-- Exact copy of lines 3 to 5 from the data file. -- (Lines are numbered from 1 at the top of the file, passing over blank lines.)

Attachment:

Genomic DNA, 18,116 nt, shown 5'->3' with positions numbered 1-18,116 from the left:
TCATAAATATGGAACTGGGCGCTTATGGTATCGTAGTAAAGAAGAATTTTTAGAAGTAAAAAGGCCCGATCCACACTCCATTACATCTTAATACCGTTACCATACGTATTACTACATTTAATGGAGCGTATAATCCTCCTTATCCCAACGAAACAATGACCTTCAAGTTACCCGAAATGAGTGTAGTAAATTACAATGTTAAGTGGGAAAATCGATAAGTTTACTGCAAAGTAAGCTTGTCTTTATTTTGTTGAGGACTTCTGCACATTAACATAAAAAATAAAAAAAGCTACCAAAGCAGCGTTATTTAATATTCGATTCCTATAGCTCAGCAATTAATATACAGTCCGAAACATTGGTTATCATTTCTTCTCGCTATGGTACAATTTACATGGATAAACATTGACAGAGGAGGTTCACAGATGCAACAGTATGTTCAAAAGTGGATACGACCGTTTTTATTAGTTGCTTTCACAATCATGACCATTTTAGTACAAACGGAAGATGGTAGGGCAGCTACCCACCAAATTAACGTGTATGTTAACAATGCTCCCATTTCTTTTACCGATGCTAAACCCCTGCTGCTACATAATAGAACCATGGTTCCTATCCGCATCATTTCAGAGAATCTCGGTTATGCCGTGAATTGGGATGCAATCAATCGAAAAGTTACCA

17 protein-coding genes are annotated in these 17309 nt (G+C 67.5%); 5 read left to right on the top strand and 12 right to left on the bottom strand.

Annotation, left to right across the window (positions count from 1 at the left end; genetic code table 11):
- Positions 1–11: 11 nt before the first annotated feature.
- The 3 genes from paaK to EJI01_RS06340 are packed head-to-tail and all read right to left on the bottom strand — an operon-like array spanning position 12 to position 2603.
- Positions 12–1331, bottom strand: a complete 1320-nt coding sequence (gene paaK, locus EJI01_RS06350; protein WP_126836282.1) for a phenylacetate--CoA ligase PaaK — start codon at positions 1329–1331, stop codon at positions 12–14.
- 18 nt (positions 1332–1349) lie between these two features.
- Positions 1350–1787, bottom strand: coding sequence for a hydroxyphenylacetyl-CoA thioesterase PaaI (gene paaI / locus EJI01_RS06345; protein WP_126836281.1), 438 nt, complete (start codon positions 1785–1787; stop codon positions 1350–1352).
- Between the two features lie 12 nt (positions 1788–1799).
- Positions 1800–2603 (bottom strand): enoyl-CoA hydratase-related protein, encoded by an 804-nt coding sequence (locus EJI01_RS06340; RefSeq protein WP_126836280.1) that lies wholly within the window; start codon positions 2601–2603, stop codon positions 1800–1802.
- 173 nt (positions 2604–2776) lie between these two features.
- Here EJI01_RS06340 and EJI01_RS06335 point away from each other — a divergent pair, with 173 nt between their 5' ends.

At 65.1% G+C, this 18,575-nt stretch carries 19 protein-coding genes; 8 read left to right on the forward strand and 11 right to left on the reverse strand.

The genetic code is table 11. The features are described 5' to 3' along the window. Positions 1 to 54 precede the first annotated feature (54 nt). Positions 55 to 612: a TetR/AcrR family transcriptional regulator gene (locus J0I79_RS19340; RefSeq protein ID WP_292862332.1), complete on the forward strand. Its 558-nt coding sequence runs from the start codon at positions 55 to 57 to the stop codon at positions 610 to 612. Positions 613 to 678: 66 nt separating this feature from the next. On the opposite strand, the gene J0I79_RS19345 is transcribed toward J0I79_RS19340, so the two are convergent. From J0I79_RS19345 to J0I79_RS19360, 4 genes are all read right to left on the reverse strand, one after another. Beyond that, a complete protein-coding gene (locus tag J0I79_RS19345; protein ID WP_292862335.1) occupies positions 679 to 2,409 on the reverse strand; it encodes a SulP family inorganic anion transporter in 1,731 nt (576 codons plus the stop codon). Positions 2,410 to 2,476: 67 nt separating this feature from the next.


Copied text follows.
17 protein-coding genes are annotated in these 17309 nt (G+C 67.5%); 5 read left to right on the top strand and 12 right to left on the bottom strand.

Annotation, left to right across the window (positions count from 1 at the left end; genetic code table 11):
- Positions 1–11: 11 nt before the first annotated feature.